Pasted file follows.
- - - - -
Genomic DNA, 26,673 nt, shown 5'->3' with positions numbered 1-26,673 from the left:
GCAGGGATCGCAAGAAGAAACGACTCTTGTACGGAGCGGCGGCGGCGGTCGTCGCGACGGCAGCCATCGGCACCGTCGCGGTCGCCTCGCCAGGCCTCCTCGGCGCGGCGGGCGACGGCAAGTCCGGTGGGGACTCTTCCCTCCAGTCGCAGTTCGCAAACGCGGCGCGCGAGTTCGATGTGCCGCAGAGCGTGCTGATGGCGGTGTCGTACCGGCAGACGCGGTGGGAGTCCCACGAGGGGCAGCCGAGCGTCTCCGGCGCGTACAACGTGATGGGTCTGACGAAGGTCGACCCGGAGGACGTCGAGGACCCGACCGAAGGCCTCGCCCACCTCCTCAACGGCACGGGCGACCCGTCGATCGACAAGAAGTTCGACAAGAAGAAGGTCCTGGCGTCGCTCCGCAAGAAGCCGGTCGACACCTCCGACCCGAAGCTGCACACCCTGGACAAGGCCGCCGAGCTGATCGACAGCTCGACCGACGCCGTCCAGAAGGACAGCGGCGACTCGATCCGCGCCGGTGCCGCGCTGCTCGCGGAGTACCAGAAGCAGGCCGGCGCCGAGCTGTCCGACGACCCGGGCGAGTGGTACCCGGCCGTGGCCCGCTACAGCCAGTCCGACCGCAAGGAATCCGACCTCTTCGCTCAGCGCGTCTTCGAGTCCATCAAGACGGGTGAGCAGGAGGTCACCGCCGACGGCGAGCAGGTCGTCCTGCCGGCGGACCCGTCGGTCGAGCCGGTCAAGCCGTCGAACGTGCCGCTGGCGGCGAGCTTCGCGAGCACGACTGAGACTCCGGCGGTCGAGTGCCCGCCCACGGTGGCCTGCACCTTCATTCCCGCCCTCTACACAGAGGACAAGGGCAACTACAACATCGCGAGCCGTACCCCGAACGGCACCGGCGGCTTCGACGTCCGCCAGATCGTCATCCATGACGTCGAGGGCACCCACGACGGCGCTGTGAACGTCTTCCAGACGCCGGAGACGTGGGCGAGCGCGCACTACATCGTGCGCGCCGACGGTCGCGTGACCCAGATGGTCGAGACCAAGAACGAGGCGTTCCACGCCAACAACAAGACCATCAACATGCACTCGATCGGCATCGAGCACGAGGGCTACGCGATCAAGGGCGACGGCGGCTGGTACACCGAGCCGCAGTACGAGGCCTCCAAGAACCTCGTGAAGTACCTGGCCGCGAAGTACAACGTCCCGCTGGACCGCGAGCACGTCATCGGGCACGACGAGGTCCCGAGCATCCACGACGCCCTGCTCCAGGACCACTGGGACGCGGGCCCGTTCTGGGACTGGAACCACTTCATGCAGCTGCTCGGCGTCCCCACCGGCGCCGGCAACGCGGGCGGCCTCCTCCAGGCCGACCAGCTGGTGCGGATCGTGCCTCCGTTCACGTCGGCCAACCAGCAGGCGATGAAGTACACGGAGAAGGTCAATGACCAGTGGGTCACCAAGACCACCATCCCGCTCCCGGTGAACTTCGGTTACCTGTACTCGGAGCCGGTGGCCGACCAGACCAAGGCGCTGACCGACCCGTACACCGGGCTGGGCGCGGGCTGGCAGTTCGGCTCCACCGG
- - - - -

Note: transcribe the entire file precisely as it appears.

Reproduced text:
Genomic DNA, 26,673 nt, shown 5'->3' with positions numbered 1-26,673 from the left:
GCAGGGATCGCAAGAAGAAACGACTCTTGTACGGAGCGGCGGCGGCGGTCGTCGCGACGGCAGCCATCGGCACCGTCGCGGTCGCCTCGCCAGGCCTCCTCGGCGCGGCGGGCGACGGCAAGTCCGGTGGGGACTCTTCCCTCCAGTCGCAGTTCGCAAACGCGGCGCGCGAGTTCGATGTGCCGCAGAGCGTGCTGATGGCGGTGTCGTACCGGCAGACGCGGTGGGAGTCCCACGAGGGGCAGCCGAGCGTCTCCGGCGCGTACAACGTGATGGGTCTGACGAAGGTCGACCCGGAGGACGTCGAGGACCCGACCGAAGGCCTCGCCCACCTCCTCAACGGCACGGGCGACCCGTCGATCGACAAGAAGTTCGACAAGAAGAAGGTCCTGGCGTCGCTCCGCAAGAAGCCGGTCGACACCTCCGACCCGAAGCTGCACACCCTGGACAAGGCCGCCGAGCTGATCGACAGCTCGACCGACGCCGTCCAGAAGGACAGCGGCGACTCGATCCGCGCCGGTGCCGCGCTGCTCGCGGAGTACCAGAAGCAGGCCGGCGCCGAGCTGTCCGACGACCCGGGCGAGTGGTACCCGGCCGTGGCCCGCTACAGCCAGTCCGACCGCAAGGAATCCGACCTCTTCGCTCAGCGCGTCTTCGAGTCCATCAAGACGGGTGAGCAGGAGGTCACCGCCGACGGCGAGCAGGTCGTCCTGCCGGCGGACCCGTCGGTCGAGCCGGTCAAGCCGTCGAACGTGCCGCTGGCGGCGAGCTTCGCGAGCACGACTGAGACTCCGGCGGTCGAGTGCCCGCCCACGGTGGCCTGCACCTTCATTCCCGCCCTCTACACAGAGGACAAGGGCAACTACAACATCGCGAGCCGTACCCCGAACGGCACCGGCGGCTTCGACGTCCGCCAGATCGTCATCCATGACGTCGAGGGCACCCACGACGGCGCTGTGAACGTCTTCCAGACGCCGGAGACGTGGGCGAGCGCGCACTACATCGTGCGCGCCGACGGTCGCGTGACCCAGATGGTCGAGACCAAGAACGAGGCGTTCCACGCCAACAACAAGACCATCAACATGCACTCGATCGGCATCGAGCACGAGGGCTACGCGATCAAGGGCGACGGCGGCTGGTACACCGAGCCGCAGTACGAGGCCTCCAAGAACCTCGTGAAGTACCTGGCCGCGAAGTACAACGTCCCGCTGGACCGCGAGCACGTCATCGGGCACGACGAGGTCCCGAGCATCCACGACGCCCTGCTCCAGGACCACTGGGACGCGGGCCCGTTCTGGGACTGGAACCACTTCATGCAGCTGCTCGGCGTCCCCACCGGCGCCGGCAACGCGGGCGGCCTCCTCCAGGCCGACCAGCTGGTGCGGATCGTGCCTCCGTTCACGTCGGCCAACCAGCAGGCGATGAAGTACACGGAGAAGGTCAATGACCAGTGGGTCACCAAGACCACCATCCCGCTCCCGGTGAACTTCGGTTACCTGTACTCGGAGCCGGTGGCCGACCAGACCAAGGCGCTGACCGACCCGTACACCGGGCTGGGCGCGGGCTGGCAGTTCGGCTCCACCGG